Most people can find time by cutting out TV. Personally, I watch about 10 hours a week. That includes the news as I’m eating dinner and catching up with my wife and maybe the Daily Show repeat or a half hour sitcom. The majority of time is on weekends when I might catch a movie on TCM. That comes to an average 1.4 hours a day. Some of that is also spent multi-tasking (again, catching up and some time spent blogging while in front of the TV).

Next up is video games. Games helped me to nearly drop out of college, so I know this is an Achilles Heel for me. I also used to play a lot more, but I’ve gotten it under control. Time up for this barely registers on a per week level (maybe a quarter hour a week, but that would be generous). I don’t own a game box, and I only have a few basic games on my typing machine (mac laptop).

And finally, cutting out internet surfing. Here’s where I fall down. The number is embarrassing large at 15-18 hours a week (this doesn’t include time at the day job and time stolen from the night job). That’s 2.6 hours a day. Now, to be fair to me, I type while I surf. At home I have dial-up with a fourth-tier provider, which means it’s slow, slow, slow. So I’ll key in about fifty or so words, then check a website/blog/amazon shopping, make a navigation selection and go back to typing. Typing here includes reports for the night job, blogging, email, or writing. This is where I should cut, and I know that. It’s my weakness. However I also use it as a reward for writing.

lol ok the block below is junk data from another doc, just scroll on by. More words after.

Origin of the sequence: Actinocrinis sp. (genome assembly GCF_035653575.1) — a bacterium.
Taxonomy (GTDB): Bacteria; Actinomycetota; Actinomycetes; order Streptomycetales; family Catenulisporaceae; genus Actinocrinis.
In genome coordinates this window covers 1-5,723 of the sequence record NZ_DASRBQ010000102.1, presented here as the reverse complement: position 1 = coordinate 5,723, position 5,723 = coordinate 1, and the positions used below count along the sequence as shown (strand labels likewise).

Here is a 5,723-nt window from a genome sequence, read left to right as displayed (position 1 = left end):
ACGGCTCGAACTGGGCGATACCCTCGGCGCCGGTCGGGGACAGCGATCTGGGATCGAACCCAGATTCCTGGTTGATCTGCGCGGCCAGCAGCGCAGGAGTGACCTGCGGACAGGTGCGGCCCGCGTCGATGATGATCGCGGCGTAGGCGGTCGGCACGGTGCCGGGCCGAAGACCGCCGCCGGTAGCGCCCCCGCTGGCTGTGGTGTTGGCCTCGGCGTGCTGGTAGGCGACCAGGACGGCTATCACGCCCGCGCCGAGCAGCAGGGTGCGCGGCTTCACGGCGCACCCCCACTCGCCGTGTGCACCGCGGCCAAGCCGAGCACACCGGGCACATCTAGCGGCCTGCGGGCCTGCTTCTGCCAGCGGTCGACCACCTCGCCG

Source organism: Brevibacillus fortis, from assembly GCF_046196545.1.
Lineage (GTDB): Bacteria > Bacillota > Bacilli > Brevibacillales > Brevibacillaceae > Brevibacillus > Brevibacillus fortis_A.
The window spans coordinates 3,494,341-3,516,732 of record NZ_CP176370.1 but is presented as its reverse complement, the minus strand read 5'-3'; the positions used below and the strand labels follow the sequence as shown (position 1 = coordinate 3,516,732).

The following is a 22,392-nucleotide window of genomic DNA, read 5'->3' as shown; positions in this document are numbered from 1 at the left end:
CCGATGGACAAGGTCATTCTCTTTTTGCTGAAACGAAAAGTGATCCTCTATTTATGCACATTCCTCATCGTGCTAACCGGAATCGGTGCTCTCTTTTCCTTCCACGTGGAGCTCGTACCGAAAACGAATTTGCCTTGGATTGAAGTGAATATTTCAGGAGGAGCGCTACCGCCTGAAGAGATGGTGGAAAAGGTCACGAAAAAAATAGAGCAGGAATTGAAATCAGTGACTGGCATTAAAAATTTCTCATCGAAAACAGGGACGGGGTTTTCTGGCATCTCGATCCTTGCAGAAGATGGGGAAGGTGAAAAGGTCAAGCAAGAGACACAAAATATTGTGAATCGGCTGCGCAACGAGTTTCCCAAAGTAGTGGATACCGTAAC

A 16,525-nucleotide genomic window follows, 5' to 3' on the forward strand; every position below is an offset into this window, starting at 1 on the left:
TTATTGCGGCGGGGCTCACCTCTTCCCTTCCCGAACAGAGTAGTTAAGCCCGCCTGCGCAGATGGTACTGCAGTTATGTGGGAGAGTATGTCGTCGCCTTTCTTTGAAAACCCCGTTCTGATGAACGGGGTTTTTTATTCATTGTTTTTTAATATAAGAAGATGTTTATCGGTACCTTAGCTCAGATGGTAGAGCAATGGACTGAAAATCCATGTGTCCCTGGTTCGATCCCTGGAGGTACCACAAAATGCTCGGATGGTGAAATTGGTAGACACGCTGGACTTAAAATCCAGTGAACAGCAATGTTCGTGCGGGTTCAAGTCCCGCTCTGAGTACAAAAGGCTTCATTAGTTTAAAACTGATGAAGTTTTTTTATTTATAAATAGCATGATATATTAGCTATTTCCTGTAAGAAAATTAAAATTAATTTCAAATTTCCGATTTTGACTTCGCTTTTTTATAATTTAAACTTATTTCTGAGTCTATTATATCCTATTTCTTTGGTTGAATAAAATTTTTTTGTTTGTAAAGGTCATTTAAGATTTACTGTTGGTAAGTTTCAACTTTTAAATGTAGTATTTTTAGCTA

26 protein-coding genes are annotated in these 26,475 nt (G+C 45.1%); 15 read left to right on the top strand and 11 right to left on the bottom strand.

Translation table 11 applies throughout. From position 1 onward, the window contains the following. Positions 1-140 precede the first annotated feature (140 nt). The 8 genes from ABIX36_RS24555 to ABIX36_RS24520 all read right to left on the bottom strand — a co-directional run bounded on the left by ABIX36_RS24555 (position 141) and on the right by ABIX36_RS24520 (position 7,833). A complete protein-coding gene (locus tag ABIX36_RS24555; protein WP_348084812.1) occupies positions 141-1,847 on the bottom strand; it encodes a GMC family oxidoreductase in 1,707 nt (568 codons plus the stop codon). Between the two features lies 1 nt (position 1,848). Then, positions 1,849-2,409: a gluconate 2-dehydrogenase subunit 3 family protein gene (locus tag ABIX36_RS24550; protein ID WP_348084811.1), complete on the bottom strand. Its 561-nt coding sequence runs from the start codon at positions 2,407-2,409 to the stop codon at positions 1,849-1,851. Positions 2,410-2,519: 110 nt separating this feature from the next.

If I’m lucky I get about 5 hours a week of uninterrupted writing time. Those hours are stolen from time spent with my wife, making money as a freelance designer (my third job, behind the day thing and the night thing), sleep (which I get too little anyway), entertainment, and everything else. I wish I could steal more. As it is my brain is still filled with thoughts about the night thing, which is blocking creative flow. So even when I’m not “working” on them, those other things are seeping up time and brain space.

Pretty much everything else is work or home related for my time. When I spend time at parties, gatherings, go to movies, etc, it’s a rare day indeed. The largest chunk of that time would be writing conventions. And now you know when you go to those why people are just looking to relax a little.

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Fictional Biography

I’ve been having a non-fiction envy moment. Some writers can move from fiction to non-fiction with equal ease, but I have a real problem with it. I think its because I’m not really an expert on anything in particular so I don’t feel qualified in writing a book about something that interests me. I haven’t had an ultra interesting career or life filled with tragedy or broken any records along my way. So what could I have to write about that would be interesting in a non-fictional book? Well, nothing.